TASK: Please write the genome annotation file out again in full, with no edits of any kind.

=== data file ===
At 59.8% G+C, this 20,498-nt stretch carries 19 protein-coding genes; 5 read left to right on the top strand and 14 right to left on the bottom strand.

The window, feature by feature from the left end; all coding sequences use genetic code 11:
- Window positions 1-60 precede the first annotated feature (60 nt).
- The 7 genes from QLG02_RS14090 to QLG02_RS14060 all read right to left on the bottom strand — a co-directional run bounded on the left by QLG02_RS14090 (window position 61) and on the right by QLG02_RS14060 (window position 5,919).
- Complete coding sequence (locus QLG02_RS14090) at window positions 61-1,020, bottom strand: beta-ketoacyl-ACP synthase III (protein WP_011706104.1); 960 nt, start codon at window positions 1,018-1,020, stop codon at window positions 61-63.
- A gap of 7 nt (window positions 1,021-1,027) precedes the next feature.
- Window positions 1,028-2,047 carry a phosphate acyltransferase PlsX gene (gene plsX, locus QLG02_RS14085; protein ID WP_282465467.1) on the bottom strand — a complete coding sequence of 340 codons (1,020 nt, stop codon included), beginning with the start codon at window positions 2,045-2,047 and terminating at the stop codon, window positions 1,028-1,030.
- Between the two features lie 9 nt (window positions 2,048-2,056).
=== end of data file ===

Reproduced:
At 59.8% G+C, this 20,498-nt stretch carries 19 protein-coding genes; 5 read left to right on the top strand and 14 right to left on the bottom strand.

The window, feature by feature from the left end; all coding sequences use genetic code 11:
- Window positions 1-60 precede the first annotated feature (60 nt).
- The 7 genes from QLG02_RS14090 to QLG02_RS14060 all read right to left on the bottom strand — a co-directional run bounded on the left by QLG02_RS14090 (window position 61) and on the right by QLG02_RS14060 (window position 5,919).
- Complete coding sequence (locus QLG02_RS14090) at window positions 61-1,020, bottom strand: beta-ketoacyl-ACP synthase III (protein WP_011706104.1); 960 nt, start codon at window positions 1,018-1,020, stop codon at window positions 61-63.
- A gap of 7 nt (window positions 1,021-1,027) precedes the next feature.
- Window positions 1,028-2,047 carry a phosphate acyltransferase PlsX gene (gene plsX, locus QLG02_RS14085; protein ID WP_282465467.1) on the bottom strand — a complete coding sequence of 340 codons (1,020 nt, stop codon included), beginning with the start codon at window positions 2,045-2,047 and terminating at the stop codon, window positions 1,028-1,030.
- Between the two features lie 9 nt (window positions 2,048-2,056).